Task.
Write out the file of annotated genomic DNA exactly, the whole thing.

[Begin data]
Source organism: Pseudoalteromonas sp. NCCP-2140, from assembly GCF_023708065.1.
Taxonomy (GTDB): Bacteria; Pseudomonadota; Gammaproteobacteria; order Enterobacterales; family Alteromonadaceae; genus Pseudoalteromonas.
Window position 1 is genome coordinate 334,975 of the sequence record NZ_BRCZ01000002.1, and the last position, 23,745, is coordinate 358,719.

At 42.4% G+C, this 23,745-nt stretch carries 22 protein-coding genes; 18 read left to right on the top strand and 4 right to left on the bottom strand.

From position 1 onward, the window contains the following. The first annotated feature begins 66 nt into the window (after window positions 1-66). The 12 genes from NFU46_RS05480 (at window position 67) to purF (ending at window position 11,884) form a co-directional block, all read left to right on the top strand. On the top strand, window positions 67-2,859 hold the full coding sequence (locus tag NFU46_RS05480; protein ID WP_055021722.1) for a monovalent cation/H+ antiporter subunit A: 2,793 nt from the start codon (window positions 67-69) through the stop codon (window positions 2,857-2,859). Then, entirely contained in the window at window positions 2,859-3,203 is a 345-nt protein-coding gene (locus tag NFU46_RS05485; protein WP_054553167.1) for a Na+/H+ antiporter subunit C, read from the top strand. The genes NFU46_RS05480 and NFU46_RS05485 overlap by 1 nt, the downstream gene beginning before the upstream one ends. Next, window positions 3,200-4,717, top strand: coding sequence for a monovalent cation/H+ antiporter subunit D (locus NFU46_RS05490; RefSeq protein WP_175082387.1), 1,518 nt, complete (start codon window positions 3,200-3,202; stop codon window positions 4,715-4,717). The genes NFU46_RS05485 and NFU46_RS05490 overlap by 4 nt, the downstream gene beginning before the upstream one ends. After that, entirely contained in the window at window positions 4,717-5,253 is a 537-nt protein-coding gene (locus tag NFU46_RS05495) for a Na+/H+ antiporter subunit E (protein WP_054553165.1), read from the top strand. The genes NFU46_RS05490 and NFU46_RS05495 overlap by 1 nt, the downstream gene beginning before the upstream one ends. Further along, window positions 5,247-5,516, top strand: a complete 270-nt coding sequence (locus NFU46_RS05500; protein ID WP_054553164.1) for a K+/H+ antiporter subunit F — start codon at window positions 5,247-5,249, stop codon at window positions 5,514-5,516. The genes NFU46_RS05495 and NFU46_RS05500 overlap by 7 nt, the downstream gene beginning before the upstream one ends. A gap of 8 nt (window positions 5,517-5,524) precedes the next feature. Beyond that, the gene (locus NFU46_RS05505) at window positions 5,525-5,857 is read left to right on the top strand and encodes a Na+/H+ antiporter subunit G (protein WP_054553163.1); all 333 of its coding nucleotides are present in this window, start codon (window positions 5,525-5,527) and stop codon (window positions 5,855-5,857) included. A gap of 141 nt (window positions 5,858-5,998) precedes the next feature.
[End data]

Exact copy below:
Source organism: Pseudoalteromonas sp. NCCP-2140, from assembly GCF_023708065.1.
Taxonomy (GTDB): Bacteria; Pseudomonadota; Gammaproteobacteria; order Enterobacterales; family Alteromonadaceae; genus Pseudoalteromonas.
Window position 1 is genome coordinate 334,975 of the sequence record NZ_BRCZ01000002.1, and the last position, 23,745, is coordinate 358,719.

At 42.4% G+C, this 23,745-nt stretch carries 22 protein-coding genes; 18 read left to right on the top strand and 4 right to left on the bottom strand.

From position 1 onward, the window contains the following. The first annotated feature begins 66 nt into the window (after window positions 1-66). The 12 genes from NFU46_RS05480 (at window position 67) to purF (ending at window position 11,884) form a co-directional block, all read left to right on the top strand. On the top strand, window positions 67-2,859 hold the full coding sequence (locus tag NFU46_RS05480; protein ID WP_055021722.1) for a monovalent cation/H+ antiporter subunit A: 2,793 nt from the start codon (window positions 67-69) through the stop codon (window positions 2,857-2,859). Then, entirely contained in the window at window positions 2,859-3,203 is a 345-nt protein-coding gene (locus tag NFU46_RS05485; protein WP_054553167.1) for a Na+/H+ antiporter subunit C, read from the top strand. The genes NFU46_RS05480 and NFU46_RS05485 overlap by 1 nt, the downstream gene beginning before the upstream one ends. Next, window positions 3,200-4,717, top strand: coding sequence for a monovalent cation/H+ antiporter subunit D (locus NFU46_RS05490; RefSeq protein WP_175082387.1), 1,518 nt, complete (start codon window positions 3,200-3,202; stop codon window positions 4,715-4,717). The genes NFU46_RS05485 and NFU46_RS05490 overlap by 4 nt, the downstream gene beginning before the upstream one ends. After that, entirely contained in the window at window positions 4,717-5,253 is a 537-nt protein-coding gene (locus tag NFU46_RS05495) for a Na+/H+ antiporter subunit E (protein WP_054553165.1), read from the top strand. The genes NFU46_RS05490 and NFU46_RS05495 overlap by 1 nt, the downstream gene beginning before the upstream one ends. Further along, window positions 5,247-5,516, top strand: a complete 270-nt coding sequence (locus NFU46_RS05500; protein ID WP_054553164.1) for a K+/H+ antiporter subunit F — start codon at window positions 5,247-5,249, stop codon at window positions 5,514-5,516. The genes NFU46_RS05495 and NFU46_RS05500 overlap by 7 nt, the downstream gene beginning before the upstream one ends. A gap of 8 nt (window positions 5,517-5,524) precedes the next feature. Beyond that, the gene (locus NFU46_RS05505) at window positions 5,525-5,857 is read left to right on the top strand and encodes a Na+/H+ antiporter subunit G (protein WP_054553163.1); all 333 of its coding nucleotides are present in this window, start codon (window positions 5,525-5,527) and stop codon (window positions 5,855-5,857) included. A gap of 141 nt (window positions 5,858-5,998) precedes the next feature.